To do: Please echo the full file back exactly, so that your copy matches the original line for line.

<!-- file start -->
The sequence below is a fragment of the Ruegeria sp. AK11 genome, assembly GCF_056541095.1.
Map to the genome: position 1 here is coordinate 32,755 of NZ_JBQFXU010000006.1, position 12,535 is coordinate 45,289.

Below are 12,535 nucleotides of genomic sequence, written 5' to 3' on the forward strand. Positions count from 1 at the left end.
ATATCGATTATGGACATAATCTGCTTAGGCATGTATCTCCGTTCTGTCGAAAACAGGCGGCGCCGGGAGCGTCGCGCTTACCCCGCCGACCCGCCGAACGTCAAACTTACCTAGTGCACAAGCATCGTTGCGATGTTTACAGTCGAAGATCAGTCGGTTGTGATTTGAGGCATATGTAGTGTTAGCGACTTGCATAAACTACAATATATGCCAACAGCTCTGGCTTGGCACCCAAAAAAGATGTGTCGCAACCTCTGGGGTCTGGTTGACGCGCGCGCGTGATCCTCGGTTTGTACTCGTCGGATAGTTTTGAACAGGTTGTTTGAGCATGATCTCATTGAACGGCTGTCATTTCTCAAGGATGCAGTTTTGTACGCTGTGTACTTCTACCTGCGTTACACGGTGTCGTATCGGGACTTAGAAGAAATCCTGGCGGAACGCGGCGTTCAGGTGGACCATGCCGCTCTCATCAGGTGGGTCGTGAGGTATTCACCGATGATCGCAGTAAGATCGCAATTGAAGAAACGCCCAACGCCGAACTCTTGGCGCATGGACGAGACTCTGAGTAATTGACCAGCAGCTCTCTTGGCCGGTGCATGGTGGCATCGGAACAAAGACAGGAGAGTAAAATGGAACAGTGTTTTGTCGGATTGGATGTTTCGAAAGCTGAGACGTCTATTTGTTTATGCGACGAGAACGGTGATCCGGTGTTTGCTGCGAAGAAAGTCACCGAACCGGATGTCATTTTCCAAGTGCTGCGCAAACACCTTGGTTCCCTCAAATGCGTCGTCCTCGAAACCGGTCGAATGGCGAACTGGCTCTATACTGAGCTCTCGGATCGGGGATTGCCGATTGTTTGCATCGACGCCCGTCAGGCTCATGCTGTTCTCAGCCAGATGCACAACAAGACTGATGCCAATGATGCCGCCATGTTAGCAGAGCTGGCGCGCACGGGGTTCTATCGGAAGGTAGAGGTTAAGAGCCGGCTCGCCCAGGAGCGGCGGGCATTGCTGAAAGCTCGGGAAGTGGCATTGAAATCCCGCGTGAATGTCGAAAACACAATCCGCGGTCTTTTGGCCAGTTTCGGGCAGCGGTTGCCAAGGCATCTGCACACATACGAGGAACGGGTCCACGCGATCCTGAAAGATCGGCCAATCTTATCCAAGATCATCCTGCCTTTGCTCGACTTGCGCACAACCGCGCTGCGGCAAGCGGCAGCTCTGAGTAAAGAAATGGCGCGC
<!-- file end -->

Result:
The sequence below is a fragment of the Ruegeria sp. AK11 genome, assembly GCF_056541095.1.
Map to the genome: position 1 here is coordinate 32,755 of NZ_JBQFXU010000006.1, position 12,535 is coordinate 45,289.

Below are 12,535 nucleotides of genomic sequence, written 5' to 3' on the forward strand. Positions count from 1 at the left end.
ATATCGATTATGGACATAATCTGCTTAGGCATGTATCTCCGTTCTGTCGAAAACAGGCGGCGCCGGGAGCGTCGCGCTTACCCCGCCGACCCGCCGAACGTCAAACTTACCTAGTGCACAAGCATCGTTGCGATGTTTACAGTCGAAGATCAGTCGGTTGTGATTTGAGGCATATGTAGTGTTAGCGACTTGCATAAACTACAATATATGCCAACAGCTCTGGCTTGGCACCCAAAAAAGATGTGTCGCAACCTCTGGGGTCTGGTTGACGCGCGCGCGTGATCCTCGGTTTGTACTCGTCGGATAGTTTTGAACAGGTTGTTTGAGCATGATCTCATTGAACGGCTGTCATTTCTCAAGGATGCAGTTTTGTACGCTGTGTACTTCTACCTGCGTTACACGGTGTCGTATCGGGACTTAGAAGAAATCCTGGCGGAACGCGGCGTTCAGGTGGACCATGCCGCTCTCATCAGGTGGGTCGTGAGGTATTCACCGATGATCGCAGTAAGATCGCAATTGAAGAAACGCCCAACGCCGAACTCTTGGCGCATGGACGAGACTCTGAGTAATTGACCAGCAGCTCTCTTGGCCGGTGCATGGTGGCATCGGAACAAAGACAGGAGAGTAAAATGGAACAGTGTTTTGTCGGATTGGATGTTTCGAAAGCTGAGACGTCTATTTGTTTATGCGACGAGAACGGTGATCCGGTGTTTGCTGCGAAGAAAGTCACCGAACCGGATGTCATTTTCCAAGTGCTGCGCAAACACCTTGGTTCCCTCAAATGCGTCGTCCTCGAAACCGGTCGAATGGCGAACTGGCTCTATACTGAGCTCTCGGATCGGGGATTGCCGATTGTTTGCATCGACGCCCGTCAGGCTCATGCTGTTCTCAGCCAGATGCACAACAAGACTGATGCCAATGATGCCGCCATGTTAGCAGAGCTGGCGCGCACGGGGTTCTATCGGAAGGTAGAGGTTAAGAGCCGGCTCGCCCAGGAGCGGCGGGCATTGCTGAAAGCTCGGGAAGTGGCATTGAAATCCCGCGTGAATGTCGAAAACACAATCCGCGGTCTTTTGGCCAGTTTCGGGCAGCGGTTGCCAAGGCATCTGCACACATACGAGGAACGGGTCCACGCGATCCTGAAAGATCGGCCAATCTTATCCAAGATCATCCTGCCTTTGCTCGACTTGCGCACAACCGCGCTGCGGCAAGCGGCAGCTCTGAGTAAAGAAATGGCGCGC